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During Tuesday's national security debate on CNN, Rep. Michele Bachmann (R-Minn.) tripled down on her hallucination that the American Civil Liberties Union is exerting some broad influence over the Obama administration's national security policies.
Bachmann narrowed her critique this time, arguing that Obama had "outsourced" interrogation policy to the ACLU because it allowed underwear bomber Umar Abdulmutallab, who pleaded guilty earlier this year, to be read his Miranda rights. Bachmann also said that the CIA is not allowed to play any role in interrogations. That is completely false.
Obama issued an executive order early in his presidency mandating that interrogations be governed by the Army Field Manual on interrogation, a document that was last updated during the Bush administration by Pentagon officials, not civil liberties advocates. The ACLU has actually objected to the current standards as still allowing techniques that could be considered coercive.
The CIA is part of the interagency High Value Interrogation Group (HIG), and as plays a significant role in interrogating terror suspects. Defense Secretary Leon Panetta testified during his confirmation hearing in June that "if it's someone where intelligence is the...primary objective here of going after and trying to find that out, then...the CIA individual becomes pretty central to the questions that are asked."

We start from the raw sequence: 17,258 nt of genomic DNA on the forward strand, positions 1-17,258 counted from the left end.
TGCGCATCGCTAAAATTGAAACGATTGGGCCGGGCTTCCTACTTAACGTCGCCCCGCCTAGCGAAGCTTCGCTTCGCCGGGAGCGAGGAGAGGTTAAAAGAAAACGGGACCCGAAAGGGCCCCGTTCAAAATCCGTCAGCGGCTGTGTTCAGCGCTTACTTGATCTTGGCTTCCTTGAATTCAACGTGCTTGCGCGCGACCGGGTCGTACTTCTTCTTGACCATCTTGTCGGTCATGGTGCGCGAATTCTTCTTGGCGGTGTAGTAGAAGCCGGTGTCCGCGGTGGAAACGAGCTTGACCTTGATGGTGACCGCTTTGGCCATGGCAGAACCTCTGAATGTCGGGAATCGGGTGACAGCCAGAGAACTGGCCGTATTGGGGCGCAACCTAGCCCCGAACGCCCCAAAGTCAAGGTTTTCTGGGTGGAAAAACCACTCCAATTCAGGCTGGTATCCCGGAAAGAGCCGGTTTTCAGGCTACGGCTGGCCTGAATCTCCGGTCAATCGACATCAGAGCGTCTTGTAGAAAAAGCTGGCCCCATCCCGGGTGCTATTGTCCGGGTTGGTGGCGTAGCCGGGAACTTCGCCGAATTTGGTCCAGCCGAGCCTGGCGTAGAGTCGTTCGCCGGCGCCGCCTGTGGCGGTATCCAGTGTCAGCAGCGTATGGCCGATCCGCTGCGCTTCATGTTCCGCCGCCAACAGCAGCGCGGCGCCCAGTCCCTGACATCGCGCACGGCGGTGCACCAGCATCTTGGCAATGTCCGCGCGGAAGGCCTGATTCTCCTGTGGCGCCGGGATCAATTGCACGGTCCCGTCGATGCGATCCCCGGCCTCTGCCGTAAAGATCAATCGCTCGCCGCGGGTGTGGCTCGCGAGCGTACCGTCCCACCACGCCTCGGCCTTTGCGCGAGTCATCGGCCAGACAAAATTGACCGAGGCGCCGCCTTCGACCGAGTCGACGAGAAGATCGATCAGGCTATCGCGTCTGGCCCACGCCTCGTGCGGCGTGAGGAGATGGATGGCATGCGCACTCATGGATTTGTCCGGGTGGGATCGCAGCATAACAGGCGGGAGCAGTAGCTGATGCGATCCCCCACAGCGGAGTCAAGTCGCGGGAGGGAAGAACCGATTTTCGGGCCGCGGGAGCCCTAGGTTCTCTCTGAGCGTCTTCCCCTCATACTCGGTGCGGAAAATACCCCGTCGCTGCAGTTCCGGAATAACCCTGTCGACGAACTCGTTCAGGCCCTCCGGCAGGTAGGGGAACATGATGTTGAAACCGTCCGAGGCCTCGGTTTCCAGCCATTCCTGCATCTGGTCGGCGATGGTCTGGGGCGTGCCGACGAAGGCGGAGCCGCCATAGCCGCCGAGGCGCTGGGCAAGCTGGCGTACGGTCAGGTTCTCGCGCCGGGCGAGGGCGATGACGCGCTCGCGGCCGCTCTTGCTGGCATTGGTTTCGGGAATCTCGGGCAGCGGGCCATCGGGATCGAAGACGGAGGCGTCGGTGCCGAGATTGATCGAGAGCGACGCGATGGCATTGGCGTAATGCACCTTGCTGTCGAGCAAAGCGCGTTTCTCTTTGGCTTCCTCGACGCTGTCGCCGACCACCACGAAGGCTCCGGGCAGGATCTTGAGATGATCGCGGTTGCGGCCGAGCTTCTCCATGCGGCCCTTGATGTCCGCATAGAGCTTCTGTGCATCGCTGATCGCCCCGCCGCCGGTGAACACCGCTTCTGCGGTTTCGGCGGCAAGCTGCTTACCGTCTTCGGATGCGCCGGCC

So Bachmann's criticism of Obama's national security policy is based on two obvious and verifiable falsehoods: One, that current restrictions on interrogation are somehow based on the prerogatives of civil liberties advocates, and two, that the CIA no longer plays a role in interrogating terror suspects. Her criticism really just comes down to a complaint that the US is no longer torturing people. Between the Obama administration's hawkishness abroad and its relative continuity with Bush administration policy post-2006, torture is one of the only things Republicans have left to draw a contrast.